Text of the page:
Ask any Westerner in China if they like drinking baijiu, and they’ll probably laugh in your face or throw up on your shoes. Although it’s the national booze of choice in China—as well as the most-consumed liqueur in the world—the spirit is more or less gag-inducing to the average Western palate.
In May, I investigated the reasons behind the Western disdain for this clear alcohol for MUNCHIES, familiarizing my nostrils with the vomit-esque scents of the many varieties of this throat-scorching liquid. Since then, I’ve concluded that baijiu has an undeserved reputation.
It’s the underdog of the spirits world.
Although sales are in decline due to a government crackdown on officials partying on the public’s dime, the drink remains the lubricant of business meetings here in China. It’s mainly downed during raucous client dinners where heavy drinking is expected. The resulting hangovers can leave negative impressions that linger much longer than the puke-like after-smell.
But in some Westerner circles in China, this hangover-induced perception is changing, largely thanks to the work of baijiu addict Derek Sandhaus, the author of Baijiu: The Essential Guide to Chinese Spirits. Sandhaus holds baijiu talks and tasting sessions, converting fellow Westerners like a tanked preacher.
Derek’s intoxicating influence is spreading. Last August, Capital Spirits, the world’s first baijiu cocktail bar, opened in a grimy back alley in Beijing after some of its owners attended one of his sermons.
Most baijiu is scorchingly strong in both ABV and flavour—usually a double negative for cocktail making. This fact doesn’t initially seem like the basis of a winning business plan. But the bar has become one of the most successful new small venues in the city, attracting both locals and foreigners.
“I came to China about 15 years ago and I absolutely hated baijiu,” says co-owner Bill Isler when I join him and fellow co-owners Matthias Heger and Simon Dang in a murky corner of Capital Spirits. “I thought it was the worst, that I wouldn’t drink it again if you paid me.”
Bill’s opening gambit might not seem particularly on-message for a guy trying to sell the stuff every night, but his first tastes of baijiu were poured for him by Chinese business associates, typical to most Westerners’ first experiences. While working in the agriculture industry in northern China, Bill had no choice but to politely keep sipping during business functions.
Repeated exposure led to enlightenment.
“I kept going to business meetings and tasting different kinds of baijius,” he says. “It was then that I realised that I actually liked some of them. I wouldn’t say I got a taste for them, but an… appreciation. I learned which styles I liked and which I didn’t like.”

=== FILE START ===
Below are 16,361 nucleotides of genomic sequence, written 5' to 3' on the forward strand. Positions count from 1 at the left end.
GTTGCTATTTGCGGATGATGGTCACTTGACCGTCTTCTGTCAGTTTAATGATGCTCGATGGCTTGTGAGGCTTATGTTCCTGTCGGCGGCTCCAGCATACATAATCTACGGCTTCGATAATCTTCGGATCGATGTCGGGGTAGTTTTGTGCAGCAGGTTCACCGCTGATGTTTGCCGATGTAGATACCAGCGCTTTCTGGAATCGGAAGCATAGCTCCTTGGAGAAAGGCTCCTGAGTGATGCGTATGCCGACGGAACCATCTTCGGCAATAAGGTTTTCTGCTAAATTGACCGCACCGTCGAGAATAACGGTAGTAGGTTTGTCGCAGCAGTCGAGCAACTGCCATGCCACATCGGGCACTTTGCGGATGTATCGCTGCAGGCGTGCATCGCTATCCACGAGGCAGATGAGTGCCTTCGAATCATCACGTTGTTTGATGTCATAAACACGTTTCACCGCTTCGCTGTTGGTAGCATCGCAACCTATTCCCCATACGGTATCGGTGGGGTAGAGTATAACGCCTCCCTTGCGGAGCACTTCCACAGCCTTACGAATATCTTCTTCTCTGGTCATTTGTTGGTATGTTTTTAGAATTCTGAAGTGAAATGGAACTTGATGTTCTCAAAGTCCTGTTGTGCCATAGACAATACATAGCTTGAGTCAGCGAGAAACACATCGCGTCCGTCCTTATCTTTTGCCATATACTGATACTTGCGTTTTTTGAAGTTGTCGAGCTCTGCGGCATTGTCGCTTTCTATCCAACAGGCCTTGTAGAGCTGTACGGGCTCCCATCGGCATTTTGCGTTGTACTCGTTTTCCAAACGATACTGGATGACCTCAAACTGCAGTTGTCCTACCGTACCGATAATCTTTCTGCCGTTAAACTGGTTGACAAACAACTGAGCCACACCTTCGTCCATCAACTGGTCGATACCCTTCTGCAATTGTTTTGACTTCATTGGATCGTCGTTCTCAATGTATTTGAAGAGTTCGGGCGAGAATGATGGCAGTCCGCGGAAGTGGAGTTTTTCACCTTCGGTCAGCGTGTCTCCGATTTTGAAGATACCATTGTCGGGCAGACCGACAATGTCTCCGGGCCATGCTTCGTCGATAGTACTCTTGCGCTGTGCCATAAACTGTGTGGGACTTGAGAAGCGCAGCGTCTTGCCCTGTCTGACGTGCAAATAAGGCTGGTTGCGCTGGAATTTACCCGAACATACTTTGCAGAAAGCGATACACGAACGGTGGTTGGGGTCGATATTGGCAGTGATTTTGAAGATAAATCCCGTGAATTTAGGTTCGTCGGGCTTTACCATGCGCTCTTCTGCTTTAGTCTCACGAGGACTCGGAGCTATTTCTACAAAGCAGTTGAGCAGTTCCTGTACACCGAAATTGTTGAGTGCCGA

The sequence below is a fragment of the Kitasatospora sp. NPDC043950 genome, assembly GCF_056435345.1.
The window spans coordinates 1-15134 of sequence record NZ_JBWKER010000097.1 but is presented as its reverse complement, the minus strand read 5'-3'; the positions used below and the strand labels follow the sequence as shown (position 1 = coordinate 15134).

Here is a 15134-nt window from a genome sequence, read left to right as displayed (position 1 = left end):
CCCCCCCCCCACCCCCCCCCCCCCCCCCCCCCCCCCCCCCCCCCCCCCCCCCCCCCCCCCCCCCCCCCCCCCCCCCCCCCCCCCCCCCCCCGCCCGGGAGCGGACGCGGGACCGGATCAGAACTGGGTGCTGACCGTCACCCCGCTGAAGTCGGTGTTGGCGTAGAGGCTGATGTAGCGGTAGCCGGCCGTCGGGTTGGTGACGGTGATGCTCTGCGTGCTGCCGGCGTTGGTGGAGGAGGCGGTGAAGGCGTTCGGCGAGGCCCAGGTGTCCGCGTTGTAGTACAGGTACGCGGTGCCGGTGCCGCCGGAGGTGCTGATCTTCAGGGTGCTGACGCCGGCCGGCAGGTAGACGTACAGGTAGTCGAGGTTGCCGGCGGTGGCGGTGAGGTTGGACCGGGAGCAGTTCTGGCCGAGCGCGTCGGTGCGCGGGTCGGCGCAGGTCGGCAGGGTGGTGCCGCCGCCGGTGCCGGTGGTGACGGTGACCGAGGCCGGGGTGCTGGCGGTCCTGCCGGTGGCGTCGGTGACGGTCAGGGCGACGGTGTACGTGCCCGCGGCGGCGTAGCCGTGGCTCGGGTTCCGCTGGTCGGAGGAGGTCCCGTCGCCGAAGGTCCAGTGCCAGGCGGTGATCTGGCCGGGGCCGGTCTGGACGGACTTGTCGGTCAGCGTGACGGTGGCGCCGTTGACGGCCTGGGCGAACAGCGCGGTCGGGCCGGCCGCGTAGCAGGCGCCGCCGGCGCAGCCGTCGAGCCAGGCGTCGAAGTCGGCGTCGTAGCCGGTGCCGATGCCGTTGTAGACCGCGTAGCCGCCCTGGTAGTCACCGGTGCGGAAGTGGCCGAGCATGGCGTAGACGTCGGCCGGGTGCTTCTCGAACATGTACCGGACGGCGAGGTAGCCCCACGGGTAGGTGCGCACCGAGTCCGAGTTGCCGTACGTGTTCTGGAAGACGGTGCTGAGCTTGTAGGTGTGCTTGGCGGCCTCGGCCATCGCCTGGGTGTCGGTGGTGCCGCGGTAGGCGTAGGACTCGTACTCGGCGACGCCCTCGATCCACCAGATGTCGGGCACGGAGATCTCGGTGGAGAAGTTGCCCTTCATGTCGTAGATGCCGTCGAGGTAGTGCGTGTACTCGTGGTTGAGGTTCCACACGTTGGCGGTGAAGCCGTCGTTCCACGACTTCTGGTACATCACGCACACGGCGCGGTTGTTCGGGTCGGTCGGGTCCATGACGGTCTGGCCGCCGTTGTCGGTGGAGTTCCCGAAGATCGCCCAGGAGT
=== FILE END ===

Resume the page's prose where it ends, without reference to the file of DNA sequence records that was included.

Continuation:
Baijiu comes in four main styles—rice, light, strong, and sauce—and one of the biggest misconceptions about the drink is that all varieties taste the same. “I first properly understood this when we were working out the menu,” says Simon. “Bill was like, ‘You’ve got to try them all.’ So I had 40 shots that night—that’s when I understood the different tastes and flavours.”
The trio based their menu on Derek Sandhaus’ baijiu pointers. The bar offers basic flights featuring four different baijius—one from each of the main styles—as well as cocktails made with a very light-flavoured baijiu, to avoid putting people off with overly strong tastes.
“It’s like training wheels,” says Simon, handing me the 40 Yuan (£4) Intro Flight featuring shots of Guilin Sanhua (rice style), Xinghuacun Fenjui (light style), Wuliangchun (strong style) and Moutai Prince (sauce style). “We also have a 12-shot Zodiac Flight. It’s supposed to be for a bigger party of people, but I’ve seen two guys get through it.”
“We convert people every day,” says Matthias, proudly. “And in spite of the drink’s reputation, 90 percent of people who try it here end up loving it and coming back for more,” adds Simon.
It would have been easy for the owners to buy a load of baijiu bottles, serve up single shots among their standard non-baijiu cocktails, and cash in on the spirit’s quirkiness. But their very real love of this much-maligned liquor as well as their attention to their menu’s details is what makes Capital Spirits a properly comprehensive baijiu experience.
The four owners are ecstatic about the success of their venture so far, but the person who is perhaps the most delighted of all is their inspiration, Derek Sandhaus, who now lives in the US. “He’s our biggest supporter who’s never been able to actually come here,” says Matthias.
“But he did say it was like his baby being born,” Bill says.